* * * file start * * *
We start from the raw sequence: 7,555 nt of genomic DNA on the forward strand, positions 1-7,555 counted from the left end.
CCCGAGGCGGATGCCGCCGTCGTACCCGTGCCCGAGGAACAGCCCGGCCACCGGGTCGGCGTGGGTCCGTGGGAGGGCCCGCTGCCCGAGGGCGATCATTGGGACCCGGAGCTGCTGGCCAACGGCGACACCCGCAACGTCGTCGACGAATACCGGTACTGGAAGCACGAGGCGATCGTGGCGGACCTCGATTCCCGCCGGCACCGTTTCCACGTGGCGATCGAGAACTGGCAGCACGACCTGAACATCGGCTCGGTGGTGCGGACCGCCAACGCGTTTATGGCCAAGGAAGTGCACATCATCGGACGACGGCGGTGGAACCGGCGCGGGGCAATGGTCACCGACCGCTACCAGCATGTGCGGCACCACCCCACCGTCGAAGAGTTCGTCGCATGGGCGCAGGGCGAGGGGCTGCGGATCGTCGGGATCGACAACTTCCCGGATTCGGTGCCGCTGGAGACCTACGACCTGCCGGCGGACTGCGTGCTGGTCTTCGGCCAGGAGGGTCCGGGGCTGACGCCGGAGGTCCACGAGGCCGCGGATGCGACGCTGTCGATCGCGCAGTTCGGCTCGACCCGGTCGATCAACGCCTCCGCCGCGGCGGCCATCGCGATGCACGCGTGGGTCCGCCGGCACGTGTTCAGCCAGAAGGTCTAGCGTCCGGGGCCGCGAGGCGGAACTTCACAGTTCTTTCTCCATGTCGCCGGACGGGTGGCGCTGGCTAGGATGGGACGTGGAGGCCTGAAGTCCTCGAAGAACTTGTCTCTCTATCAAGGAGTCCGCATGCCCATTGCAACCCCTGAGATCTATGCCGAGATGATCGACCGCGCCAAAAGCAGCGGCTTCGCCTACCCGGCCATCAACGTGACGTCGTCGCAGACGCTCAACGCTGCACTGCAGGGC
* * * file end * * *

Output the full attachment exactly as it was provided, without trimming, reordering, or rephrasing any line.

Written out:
We start from the raw sequence: 7,555 nt of genomic DNA on the forward strand, positions 1-7,555 counted from the left end.
CCCGAGGCGGATGCCGCCGTCGTACCCGTGCCCGAGGAACAGCCCGGCCACCGGGTCGGCGTGGGTCCGTGGGAGGGCCCGCTGCCCGAGGGCGATCATTGGGACCCGGAGCTGCTGGCCAACGGCGACACCCGCAACGTCGTCGACGAATACCGGTACTGGAAGCACGAGGCGATCGTGGCGGACCTCGATTCCCGCCGGCACCGTTTCCACGTGGCGATCGAGAACTGGCAGCACGACCTGAACATCGGCTCGGTGGTGCGGACCGCCAACGCGTTTATGGCCAAGGAAGTGCACATCATCGGACGACGGCGGTGGAACCGGCGCGGGGCAATGGTCACCGACCGCTACCAGCATGTGCGGCACCACCCCACCGTCGAAGAGTTCGTCGCATGGGCGCAGGGCGAGGGGCTGCGGATCGTCGGGATCGACAACTTCCCGGATTCGGTGCCGCTGGAGACCTACGACCTGCCGGCGGACTGCGTGCTGGTCTTCGGCCAGGAGGGTCCGGGGCTGACGCCGGAGGTCCACGAGGCCGCGGATGCGACGCTGTCGATCGCGCAGTTCGGCTCGACCCGGTCGATCAACGCCTCCGCCGCGGCGGCCATCGCGATGCACGCGTGGGTCCGCCGGCACGTGTTCAGCCAGAAGGTCTAGCGTCCGGGGCCGCGAGGCGGAACTTCACAGTTCTTTCTCCATGTCGCCGGACGGGTGGCGCTGGCTAGGATGGGACGTGGAGGCCTGAAGTCCTCGAAGAACTTGTCTCTCTATCAAGGAGTCCGCATGCCCATTGCAACCCCTGAGATCTATGCCGAGATGATCGACCGCGCCAAAAGCAGCGGCTTCGCCTACCCGGCCATCAACGTGACGTCGTCGCAGACGCTCAACGCTGCACTGCAGGGC